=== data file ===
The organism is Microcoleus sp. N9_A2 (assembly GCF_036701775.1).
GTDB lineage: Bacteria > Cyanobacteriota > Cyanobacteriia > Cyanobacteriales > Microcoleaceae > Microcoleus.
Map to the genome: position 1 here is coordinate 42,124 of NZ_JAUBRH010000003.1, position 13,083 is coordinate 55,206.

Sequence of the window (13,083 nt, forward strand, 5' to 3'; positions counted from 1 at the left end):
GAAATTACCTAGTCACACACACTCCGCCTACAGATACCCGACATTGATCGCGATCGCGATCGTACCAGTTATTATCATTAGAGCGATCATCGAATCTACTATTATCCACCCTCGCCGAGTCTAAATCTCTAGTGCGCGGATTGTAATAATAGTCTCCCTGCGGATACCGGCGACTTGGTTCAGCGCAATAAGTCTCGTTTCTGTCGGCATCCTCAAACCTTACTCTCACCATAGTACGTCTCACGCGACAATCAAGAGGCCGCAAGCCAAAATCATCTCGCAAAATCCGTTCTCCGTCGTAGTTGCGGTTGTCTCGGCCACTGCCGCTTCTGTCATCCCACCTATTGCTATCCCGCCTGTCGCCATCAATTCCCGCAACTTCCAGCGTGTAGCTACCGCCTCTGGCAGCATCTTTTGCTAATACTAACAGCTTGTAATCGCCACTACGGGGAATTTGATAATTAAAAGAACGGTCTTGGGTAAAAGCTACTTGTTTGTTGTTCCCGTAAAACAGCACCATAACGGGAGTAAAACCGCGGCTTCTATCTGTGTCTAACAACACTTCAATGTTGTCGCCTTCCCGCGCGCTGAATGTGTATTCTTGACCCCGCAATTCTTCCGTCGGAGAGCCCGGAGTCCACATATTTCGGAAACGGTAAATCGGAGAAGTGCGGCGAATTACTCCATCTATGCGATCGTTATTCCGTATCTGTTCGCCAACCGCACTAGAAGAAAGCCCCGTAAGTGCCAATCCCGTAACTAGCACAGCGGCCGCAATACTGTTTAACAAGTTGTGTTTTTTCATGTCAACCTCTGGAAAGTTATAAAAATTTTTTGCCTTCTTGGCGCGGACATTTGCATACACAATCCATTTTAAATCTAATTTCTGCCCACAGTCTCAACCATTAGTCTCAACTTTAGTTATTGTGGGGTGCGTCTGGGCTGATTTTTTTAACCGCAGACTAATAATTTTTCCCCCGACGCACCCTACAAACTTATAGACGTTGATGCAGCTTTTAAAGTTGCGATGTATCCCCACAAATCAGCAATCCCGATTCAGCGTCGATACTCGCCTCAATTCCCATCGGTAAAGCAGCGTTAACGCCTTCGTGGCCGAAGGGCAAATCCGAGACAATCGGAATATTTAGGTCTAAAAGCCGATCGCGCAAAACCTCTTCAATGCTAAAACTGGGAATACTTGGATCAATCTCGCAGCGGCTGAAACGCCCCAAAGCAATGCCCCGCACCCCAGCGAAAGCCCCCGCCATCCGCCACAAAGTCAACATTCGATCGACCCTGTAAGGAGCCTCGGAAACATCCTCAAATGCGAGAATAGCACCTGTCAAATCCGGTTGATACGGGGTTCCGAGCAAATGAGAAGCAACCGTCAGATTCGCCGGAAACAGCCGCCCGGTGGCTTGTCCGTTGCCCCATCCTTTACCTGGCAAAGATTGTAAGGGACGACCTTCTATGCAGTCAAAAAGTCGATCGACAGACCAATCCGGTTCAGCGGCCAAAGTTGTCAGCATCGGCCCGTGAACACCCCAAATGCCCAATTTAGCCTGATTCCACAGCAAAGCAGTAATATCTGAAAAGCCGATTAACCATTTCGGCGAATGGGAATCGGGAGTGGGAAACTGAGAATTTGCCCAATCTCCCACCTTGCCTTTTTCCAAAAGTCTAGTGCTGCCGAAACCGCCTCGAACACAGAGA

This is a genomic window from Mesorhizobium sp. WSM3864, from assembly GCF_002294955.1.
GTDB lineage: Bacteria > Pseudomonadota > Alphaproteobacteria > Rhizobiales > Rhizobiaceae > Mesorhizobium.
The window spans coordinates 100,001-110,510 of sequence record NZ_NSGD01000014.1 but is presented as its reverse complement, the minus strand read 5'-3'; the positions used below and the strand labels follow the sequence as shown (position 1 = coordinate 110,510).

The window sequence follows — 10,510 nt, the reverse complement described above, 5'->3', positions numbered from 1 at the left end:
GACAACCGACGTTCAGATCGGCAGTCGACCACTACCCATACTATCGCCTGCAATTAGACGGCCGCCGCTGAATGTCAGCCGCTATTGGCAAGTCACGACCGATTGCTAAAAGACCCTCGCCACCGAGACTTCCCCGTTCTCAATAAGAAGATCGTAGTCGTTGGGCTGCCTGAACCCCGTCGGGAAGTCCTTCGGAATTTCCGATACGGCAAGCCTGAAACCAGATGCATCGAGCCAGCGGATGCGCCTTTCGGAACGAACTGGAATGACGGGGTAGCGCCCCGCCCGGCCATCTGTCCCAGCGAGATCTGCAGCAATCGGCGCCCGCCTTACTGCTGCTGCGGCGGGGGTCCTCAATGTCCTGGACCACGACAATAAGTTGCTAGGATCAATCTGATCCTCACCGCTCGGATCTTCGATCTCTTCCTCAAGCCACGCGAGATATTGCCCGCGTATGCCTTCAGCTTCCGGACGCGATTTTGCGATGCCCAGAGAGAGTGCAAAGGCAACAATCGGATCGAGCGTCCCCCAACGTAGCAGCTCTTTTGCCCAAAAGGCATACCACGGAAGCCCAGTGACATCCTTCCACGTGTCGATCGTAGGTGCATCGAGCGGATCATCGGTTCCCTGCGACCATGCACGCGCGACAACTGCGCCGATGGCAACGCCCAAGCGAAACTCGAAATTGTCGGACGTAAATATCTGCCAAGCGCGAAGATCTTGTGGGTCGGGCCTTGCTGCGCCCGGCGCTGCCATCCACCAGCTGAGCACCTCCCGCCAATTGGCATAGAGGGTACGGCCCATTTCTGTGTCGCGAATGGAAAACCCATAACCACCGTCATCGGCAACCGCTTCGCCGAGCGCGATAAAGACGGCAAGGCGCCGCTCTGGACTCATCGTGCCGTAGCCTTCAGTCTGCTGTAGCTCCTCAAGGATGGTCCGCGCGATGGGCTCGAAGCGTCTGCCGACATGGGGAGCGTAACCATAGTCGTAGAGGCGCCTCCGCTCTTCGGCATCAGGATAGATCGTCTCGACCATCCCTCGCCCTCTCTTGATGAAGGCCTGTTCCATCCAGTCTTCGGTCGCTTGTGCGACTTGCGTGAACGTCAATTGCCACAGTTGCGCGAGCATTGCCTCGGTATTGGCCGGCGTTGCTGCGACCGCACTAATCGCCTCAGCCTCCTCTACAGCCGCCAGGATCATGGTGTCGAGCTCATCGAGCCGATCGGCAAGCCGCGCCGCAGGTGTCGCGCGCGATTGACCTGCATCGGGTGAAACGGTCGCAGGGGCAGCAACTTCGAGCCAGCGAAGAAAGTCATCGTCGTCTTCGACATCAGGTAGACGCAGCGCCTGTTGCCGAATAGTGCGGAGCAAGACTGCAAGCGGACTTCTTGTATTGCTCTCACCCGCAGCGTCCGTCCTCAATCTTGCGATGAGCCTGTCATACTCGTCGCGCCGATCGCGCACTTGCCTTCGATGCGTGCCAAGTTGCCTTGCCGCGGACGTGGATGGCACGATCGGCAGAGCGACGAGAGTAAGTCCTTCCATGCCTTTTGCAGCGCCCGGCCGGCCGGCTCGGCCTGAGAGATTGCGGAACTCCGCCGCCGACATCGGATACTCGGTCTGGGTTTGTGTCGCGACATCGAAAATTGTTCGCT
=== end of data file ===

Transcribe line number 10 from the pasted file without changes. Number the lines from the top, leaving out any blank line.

GACAACCGACGTTCAGATCGGCAGTCGACCACTACCCATACTATCGCCTGCAATTAGACGGCCGCCGCTGAATGTCAGCCGCTATTGGCAAGTCACGACCGATTGCTAAAAGACCCTCGCCACCGAGACTTCCCCGTTCTCAATAAGAAGATCGTAGTCGTTGGGCTGCCTGAACCCCGTCGGGAAGTCCTTCGGAATTTCCGATACGGCAAGCCTGAAACCAGATGCATCGAGCCAGCGGATGCGCCTTTCGGAACGAACTGGAATGACGGGGTAGCGCCCCGCCCGGCCATCTGTCCCAGCGAGATCTGCAGCAATCGGCGCCCGCCTTACTGCTGCTGCGGCGGGGGTCCTCAATGTCCTGGACCACGACAATAAGTTGCTAGGATCAATCTGATCCTCACCGCTCGGATCTTCGATCTCTTCCTCAAGCCACGCGAGATATTGCCCGCGTATGCCTTCAGCTTCCGGACGCGATTTTGCGATGCCCAGAGAGAGTGCAAAGGCAACAATCGGATCGAGCGTCCCCCAACGTAGCAGCTCTTTTGCCCAAAAGGCATACCACGGAAGCCCAGTGACATCCTTCCACGTGTCGATCGTAGGTGCATCGAGCGGATCATCGGTTCCCTGCGACCATGCACGCGCGACAACTGCGCCGATGGCAACGCCCAAGCGAAACTCGAAATTGTCGGACGTAAATATCTGCCAAGCGCGAAGATCTTGTGGGTCGGGCCTTGCTGCGCCCGGCGCTGCCATCCACCAGCTGAGCACCTCCCGCCAATTGGCATAGAGGGTACGGCCCATTTCTGTGTCGCGAATGGAAAACCCATAACCACCGTCATCGGCAACCGCTTCGCCGAGCGCGATAAAGACGGCAAGGCGCCGCTCTGGACTCATCGTGCCGTAGCCTTCAGTCTGCTGTAGCTCCTCAAGGATGGTCCGCGCGATGGGCTCGAAGCGTCTGCCGACATGGGGAGCGTAACCATAGTCGTAGAGGCGCCTCCGCTCTTCGGCATCAGGATAGATCGTCTCGACCATCCCTCGCCCTCTCTTGATGAAGGCCTGTTCCATCCAGTCTTCGGTCGCTTGTGCGACTTGCGTGAACGTCAATTGCCACAGTTGCGCGAGCATTGCCTCGGTATTGGCCGGCGTTGCTGCGACCGCACTAATCGCCTCAGCCTCCTCTACAGCCGCCAGGATCATGGTGTCGAGCTCATCGAGCCGATCGGCAAGCCGCGCCGCAGGTGTCGCGCGCGATTGACCTGCATCGGGTGAAACGGTCGCAGGGGCAGCAACTTCGAGCCAGCGAAGAAAGTCATCGTCGTCTTCGACATCAGGTAGACGCAGCGCCTGTTGCCGAATAGTGCGGAGCAAGACTGCAAGCGGACTTCTTGTATTGCTCTCACCCGCAGCGTCCGTCCTCAATCTTGCGATGAGCCTGTCATACTCGTCGCGCCGATCGCGCACTTGCCTTCGATGCGTGCCAAGTTGCCTTGCCGCGGACGTGGATGGCACGATCGGCAGAGCGACGAGAGTAAGTCCTTCCATGCCTTTTGCAGCGCCCGGCCGGCCGGCTCGGCCTGAGAGATTGCGGAACTCCGCCGCCGACATCGGATACTCGGTCTGGGTTTGTGTCGCGACATCGAAAATTGTTCGCT